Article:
If You Plant Them, They Will Come

I’m always amused when someone says to me, Oh, your gardens are so pretty.  It must take a lot of time….  The reality is that while those same people are mowing, watering and edging their pointless lawns, or hiring some company or individual to do so, I’m sipping my coffee, or whatever, and enjoying the native plants in my gardens–as are the wildlife who are attracted to those plants.

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Wildflower and native plants gardens are beautiful and require less work than traditional “yards” of turf.  Additionally, wildlife of all sorts will visit and set up house–because they evolved with natives and generally prefer native plants above others.  Gardeners who plant with natives and wildflowers, instead of introduced plants or turf, help heal the Earth.  A well-designed native and wildflower garden is a balm to the gardener, to people who visit the garden and to wildlife which is threatened by habitat destruction.

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Celebrate National Wildflower Week and plant some wildflowers in your garden. Heck, just make your whole plot of land native plants and wildflowers.

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Wildflowers work:  they’re beautiful, easy, and support wildlife.

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15 thoughts on “If You Plant Them, They Will Come

  1. Wildflowers do work, and with the rare exception, when I stick to buying native plants in pots or seed form, I find my success (and confidence) as a gardener multiplies accordingly. Add to that the joy of attending to plants constantly drawing in birds, bees and butterflies, well it doesn’t get much better.

    Growing tomatoes in Texas, now that is work. Growing native wild flowers is anything but!

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    • Yup, to all of the above! There still is this notion that native gardens are “messy” and “too wild” and of course, they can be that, if not cared for–but so can any other kind of garden. To me the selling points of using native plants is their ease and beauty for the gardener and the attraction to those plants of fascinating and diverse wildlife.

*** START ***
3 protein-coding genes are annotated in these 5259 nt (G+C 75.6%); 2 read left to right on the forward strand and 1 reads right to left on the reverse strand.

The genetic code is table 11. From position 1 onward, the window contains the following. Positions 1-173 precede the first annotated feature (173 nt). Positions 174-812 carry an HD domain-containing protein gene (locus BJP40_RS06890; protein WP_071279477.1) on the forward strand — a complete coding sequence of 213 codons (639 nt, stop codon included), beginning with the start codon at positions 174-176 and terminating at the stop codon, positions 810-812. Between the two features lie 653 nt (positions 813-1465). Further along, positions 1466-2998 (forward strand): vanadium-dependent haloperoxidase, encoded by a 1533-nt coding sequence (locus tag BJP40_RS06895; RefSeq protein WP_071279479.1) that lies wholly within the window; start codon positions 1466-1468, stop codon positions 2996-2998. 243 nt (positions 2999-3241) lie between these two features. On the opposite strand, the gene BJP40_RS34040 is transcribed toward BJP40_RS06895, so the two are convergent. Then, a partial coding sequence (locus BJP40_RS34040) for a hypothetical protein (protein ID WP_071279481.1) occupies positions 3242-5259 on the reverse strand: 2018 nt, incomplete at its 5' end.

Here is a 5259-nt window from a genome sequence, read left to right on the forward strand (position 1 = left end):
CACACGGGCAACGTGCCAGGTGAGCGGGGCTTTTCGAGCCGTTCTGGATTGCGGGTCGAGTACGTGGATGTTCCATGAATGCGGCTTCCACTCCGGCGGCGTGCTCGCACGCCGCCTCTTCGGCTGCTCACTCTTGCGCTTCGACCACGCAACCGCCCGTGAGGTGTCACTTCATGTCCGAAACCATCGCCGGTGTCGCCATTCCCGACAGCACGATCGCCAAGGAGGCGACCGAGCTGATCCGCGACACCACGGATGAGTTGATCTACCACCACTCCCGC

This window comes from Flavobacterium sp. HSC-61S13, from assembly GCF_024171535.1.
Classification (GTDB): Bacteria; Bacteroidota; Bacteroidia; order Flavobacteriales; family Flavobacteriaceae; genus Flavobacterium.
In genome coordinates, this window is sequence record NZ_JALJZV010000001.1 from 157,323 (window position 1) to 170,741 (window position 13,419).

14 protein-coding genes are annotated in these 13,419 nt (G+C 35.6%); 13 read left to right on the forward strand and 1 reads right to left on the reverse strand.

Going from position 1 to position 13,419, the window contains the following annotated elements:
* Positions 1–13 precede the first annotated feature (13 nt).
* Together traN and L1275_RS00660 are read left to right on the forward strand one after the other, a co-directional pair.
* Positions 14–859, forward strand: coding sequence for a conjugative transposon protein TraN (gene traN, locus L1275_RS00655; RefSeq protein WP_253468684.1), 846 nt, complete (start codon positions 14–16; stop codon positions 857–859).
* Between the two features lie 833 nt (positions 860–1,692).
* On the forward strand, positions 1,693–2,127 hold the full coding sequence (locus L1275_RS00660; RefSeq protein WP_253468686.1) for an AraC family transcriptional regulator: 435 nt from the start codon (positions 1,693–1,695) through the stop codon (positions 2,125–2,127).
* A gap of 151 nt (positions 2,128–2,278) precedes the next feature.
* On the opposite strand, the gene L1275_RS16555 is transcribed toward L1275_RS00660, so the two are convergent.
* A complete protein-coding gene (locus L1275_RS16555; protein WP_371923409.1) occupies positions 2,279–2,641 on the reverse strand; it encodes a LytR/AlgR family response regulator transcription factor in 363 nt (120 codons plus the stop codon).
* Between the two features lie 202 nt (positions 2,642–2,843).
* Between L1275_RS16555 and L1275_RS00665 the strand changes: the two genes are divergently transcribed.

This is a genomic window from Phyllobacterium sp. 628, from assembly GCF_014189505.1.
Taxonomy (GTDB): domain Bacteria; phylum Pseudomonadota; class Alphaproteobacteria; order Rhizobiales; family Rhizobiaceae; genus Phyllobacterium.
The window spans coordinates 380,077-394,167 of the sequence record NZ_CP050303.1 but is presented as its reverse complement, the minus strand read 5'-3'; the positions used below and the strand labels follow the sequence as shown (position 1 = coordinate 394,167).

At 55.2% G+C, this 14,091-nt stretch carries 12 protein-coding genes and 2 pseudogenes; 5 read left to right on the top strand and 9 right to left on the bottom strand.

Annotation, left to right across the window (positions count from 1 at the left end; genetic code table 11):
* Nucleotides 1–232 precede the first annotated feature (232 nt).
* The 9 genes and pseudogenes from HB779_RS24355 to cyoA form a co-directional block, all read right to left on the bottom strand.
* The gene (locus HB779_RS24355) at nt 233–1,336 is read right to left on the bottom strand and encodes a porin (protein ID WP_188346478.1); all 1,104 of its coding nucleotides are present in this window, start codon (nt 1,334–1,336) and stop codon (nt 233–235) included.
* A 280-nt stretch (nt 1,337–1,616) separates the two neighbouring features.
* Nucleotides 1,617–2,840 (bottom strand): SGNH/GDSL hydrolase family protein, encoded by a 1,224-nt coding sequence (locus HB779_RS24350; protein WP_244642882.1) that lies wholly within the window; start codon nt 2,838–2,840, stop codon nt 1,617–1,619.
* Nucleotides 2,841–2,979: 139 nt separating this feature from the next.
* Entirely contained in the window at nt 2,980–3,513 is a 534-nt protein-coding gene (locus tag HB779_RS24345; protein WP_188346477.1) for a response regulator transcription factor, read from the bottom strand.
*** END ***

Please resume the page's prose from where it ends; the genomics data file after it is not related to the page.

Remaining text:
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    • That’s a Salvia farinacea, ‘Henry Duelberg’–a great plant for this area–bees and butterflies love it and I’ve seen finches when the seeds are ready. Hardy and tough, it has a long blooming cycle in spring, a little rest during the heat of mie-late summer, and blooms up again in fall. Nice!

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      • Thanks! I’m just starting to rip out grass for flowers (had to finish ripping it out for veggies first) and can’t seem to have enough variety of reseeding native flowers.

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  2. We haven’t a national Wildflower week here Tina, so I am joining in with you in spirit and will campaign to the powers that be for one here! We do have a campaign “Say No to the Mow” though, encouraging folk to stop mowing their lawns or even a small part of it and seeing what wildflowers are naturally in the lawn.

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    • I think that’s just great, Julie! I like the “Say No to the Mow”–is it working? Are more people inclined to put in gardens and remove turf?

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      • “Say No to the Mow” is about road verges too and thats where its been most successful. Local councils are leaving these areas for wildflowers and wild grasses to flourish and it looks spectacular. And cutting only once later in the year. There is a fast growing interest in wildflowers here, largely thanks to charities like Plantlife but I can’t imagine a lot of folk removing their lawns. There is a similar obsession here with monoculture as you have over there. Plantlife the organisers of this campaign are encouraging people to at least leave some of their lawn long so any wildflowers can grow. Its early days though and hopefully more folk will grow more plants for pollinators and less monoculture grass.

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    • Ha! One gardener’s weed is another’s exotic find–so it goes in the gardening world. The first time I visited Kew, I saw a Lantana (probably L. urticoides) which is a native plant and so boring and common here in Texas. But at Kew, it was in a prominent spot in one of the greenhouses. I chuckled at that, but it’s true that gardeners always prize and appreciate plants from around the world. I just think we should also prize our own beautiful wildflowers, common to our place in the world.

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